Why Use An Assistive Switch?:
When an appropriate switch is selected for the child, it will provide access to opportunities that would previously have been denied. The use of a switch will enable the child to turn something on or off, become mobile, communicate and even play with cause and effect toys. The switch will provide a type of access the rest of us usually take for granted. The first time you see a switch being used successfully, you will need no more convincing. Simply put, a switch is a tool for access.
How are switches used?:
Depending on the needs of the individual the use of the switch will vary. Switches tend to be activated by: pressure, motion, air flow (pneumatic), light sensitivity (blinking) or sound (clucking of a tongue). Most switches will respond to minimal movement. Pressure switches will respond to pressure of hand, food, head or other body part touch. Air flow switches will move a wheelchair! Switches are as individualized at the child's needs are. The child needs to be assessed for the best switch and a trial period will ensure which switch type is best for the specific child.
How do you assess for the right switch?:
You will need to consider which body part will be used to activate the switch. You also need to determine where the switch needs to be located. You'll need to determine how much sensitivity is required for the switch. You'll need to decide how much surface area is needed to maximize use. You will need to know what the child is using the switch for (Controlling something? becoming mobile? Communicating? Using a computer?) You will also need to know if the switch should be a single, dual or multiple switch. (On/off type or forward, backward and sideways types etc.) And finally, where will the switch be mounted?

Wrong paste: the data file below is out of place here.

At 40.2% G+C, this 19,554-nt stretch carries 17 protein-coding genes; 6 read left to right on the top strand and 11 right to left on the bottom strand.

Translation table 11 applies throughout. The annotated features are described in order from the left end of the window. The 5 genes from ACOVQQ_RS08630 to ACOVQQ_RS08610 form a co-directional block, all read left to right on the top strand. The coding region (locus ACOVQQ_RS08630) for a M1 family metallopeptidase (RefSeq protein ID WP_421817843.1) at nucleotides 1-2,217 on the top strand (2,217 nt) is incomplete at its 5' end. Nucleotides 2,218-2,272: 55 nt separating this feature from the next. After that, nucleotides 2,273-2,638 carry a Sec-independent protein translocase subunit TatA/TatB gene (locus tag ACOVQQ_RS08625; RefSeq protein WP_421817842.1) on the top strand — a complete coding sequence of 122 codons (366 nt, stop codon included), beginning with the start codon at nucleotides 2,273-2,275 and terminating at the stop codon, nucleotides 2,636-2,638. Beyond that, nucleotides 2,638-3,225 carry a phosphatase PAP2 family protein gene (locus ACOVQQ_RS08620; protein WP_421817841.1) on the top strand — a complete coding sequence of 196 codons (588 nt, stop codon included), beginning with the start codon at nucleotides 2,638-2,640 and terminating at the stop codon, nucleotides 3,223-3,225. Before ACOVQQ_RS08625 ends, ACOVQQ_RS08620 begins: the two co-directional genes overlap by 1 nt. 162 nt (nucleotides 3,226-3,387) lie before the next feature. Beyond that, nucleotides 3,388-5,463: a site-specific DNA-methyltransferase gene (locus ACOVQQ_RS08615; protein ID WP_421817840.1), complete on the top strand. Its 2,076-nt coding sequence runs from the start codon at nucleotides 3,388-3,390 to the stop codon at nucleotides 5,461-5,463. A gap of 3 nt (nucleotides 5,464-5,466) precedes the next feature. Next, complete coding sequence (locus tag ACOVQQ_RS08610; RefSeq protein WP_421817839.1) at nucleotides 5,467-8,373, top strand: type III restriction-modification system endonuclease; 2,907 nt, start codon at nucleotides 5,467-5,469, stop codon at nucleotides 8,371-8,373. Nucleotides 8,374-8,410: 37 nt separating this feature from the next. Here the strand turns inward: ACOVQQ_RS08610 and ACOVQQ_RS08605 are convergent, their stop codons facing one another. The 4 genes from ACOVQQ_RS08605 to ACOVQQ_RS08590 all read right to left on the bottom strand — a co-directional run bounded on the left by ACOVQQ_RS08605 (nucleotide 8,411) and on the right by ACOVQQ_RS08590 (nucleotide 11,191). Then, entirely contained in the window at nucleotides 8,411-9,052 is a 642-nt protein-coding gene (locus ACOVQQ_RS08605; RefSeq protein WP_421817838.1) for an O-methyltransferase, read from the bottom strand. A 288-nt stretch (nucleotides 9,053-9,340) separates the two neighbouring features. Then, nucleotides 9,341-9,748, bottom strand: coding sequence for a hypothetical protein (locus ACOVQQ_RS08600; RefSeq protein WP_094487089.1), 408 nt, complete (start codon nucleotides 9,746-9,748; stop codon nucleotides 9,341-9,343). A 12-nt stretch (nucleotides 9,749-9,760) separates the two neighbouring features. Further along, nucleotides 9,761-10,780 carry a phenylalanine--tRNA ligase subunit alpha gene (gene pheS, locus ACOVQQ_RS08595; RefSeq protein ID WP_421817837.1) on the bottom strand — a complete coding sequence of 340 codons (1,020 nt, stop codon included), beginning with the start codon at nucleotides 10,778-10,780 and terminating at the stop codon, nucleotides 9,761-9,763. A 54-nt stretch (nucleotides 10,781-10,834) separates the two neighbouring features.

A word about EADL:
Something you will commonly hear when the discussion of switches or assistive technology is being used is Electronic Aid to Daily Living (EADL) EADL refers to a means to interact and manipulate one or more electronic devices such as: a television, radio, DVD player, lights, and computers etc. Using voice activation, switch access, a computer interface, and many other types of adaptations.
By providing students with special needs access to a switch, the child's life can be greatly enhanced. The child can then activate and experience the pleasure of a toy. When you see the look on the child's face the first time they activate a cause/effect type of toy, it will demonstrate the need to allow switch access. A switch can provide access to things that the rest of us may take for granted and can be the greatest asset toward an inclusive classroom.
Be sure to be able to answer the following questions when considering switches:
- How will the switch be used?
- How do you assess the right switch?
- How do you implement the use of the switch?
- What types of switches are available?